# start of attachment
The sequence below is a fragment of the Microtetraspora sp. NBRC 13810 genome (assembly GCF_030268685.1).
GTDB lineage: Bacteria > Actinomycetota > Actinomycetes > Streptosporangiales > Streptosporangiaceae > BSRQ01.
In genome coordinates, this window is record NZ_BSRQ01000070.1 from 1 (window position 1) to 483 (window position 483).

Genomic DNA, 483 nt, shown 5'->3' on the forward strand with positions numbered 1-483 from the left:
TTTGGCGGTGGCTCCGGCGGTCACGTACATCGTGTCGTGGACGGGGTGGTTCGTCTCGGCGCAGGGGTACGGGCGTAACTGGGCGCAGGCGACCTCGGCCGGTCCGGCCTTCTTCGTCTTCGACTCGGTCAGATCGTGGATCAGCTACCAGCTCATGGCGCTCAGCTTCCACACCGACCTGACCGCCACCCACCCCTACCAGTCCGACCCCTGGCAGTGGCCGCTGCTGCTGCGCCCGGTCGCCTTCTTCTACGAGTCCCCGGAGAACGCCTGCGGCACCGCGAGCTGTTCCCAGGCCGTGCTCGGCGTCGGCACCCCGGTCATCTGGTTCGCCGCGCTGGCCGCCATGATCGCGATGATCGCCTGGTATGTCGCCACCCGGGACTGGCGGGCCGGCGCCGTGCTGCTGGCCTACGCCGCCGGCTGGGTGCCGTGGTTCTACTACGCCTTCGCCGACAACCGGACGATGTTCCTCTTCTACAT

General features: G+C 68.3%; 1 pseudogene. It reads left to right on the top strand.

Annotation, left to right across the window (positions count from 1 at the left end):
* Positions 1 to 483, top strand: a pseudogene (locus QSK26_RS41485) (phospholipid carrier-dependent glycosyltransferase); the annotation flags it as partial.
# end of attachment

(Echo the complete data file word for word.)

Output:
The sequence below is a fragment of the Microtetraspora sp. NBRC 13810 genome (assembly GCF_030268685.1).
GTDB lineage: Bacteria > Actinomycetota > Actinomycetes > Streptosporangiales > Streptosporangiaceae > BSRQ01.
In genome coordinates, this window is record NZ_BSRQ01000070.1 from 1 (window position 1) to 483 (window position 483).

Genomic DNA, 483 nt, shown 5'->3' on the forward strand with positions numbered 1-483 from the left:
TTTGGCGGTGGCTCCGGCGGTCACGTACATCGTGTCGTGGACGGGGTGGTTCGTCTCGGCGCAGGGGTACGGGCGTAACTGGGCGCAGGCGACCTCGGCCGGTCCGGCCTTCTTCGTCTTCGACTCGGTCAGATCGTGGATCAGCTACCAGCTCATGGCGCTCAGCTTCCACACCGACCTGACCGCCACCCACCCCTACCAGTCCGACCCCTGGCAGTGGCCGCTGCTGCTGCGCCCGGTCGCCTTCTTCTACGAGTCCCCGGAGAACGCCTGCGGCACCGCGAGCTGTTCCCAGGCCGTGCTCGGCGTCGGCACCCCGGTCATCTGGTTCGCCGCGCTGGCCGCCATGATCGCGATGATCGCCTGGTATGTCGCCACCCGGGACTGGCGGGCCGGCGCCGTGCTGCTGGCCTACGCCGCCGGCTGGGTGCCGTGGTTCTACTACGCCTTCGCCGACAACCGGACGATGTTCCTCTTCTACAT

General features: G+C 68.3%; 1 pseudogene. It reads left to right on the top strand.

Annotation, left to right across the window (positions count from 1 at the left end):
* Positions 1 to 483, top strand: a pseudogene (locus QSK26_RS41485) (phospholipid carrier-dependent glycosyltransferase); the annotation flags it as partial.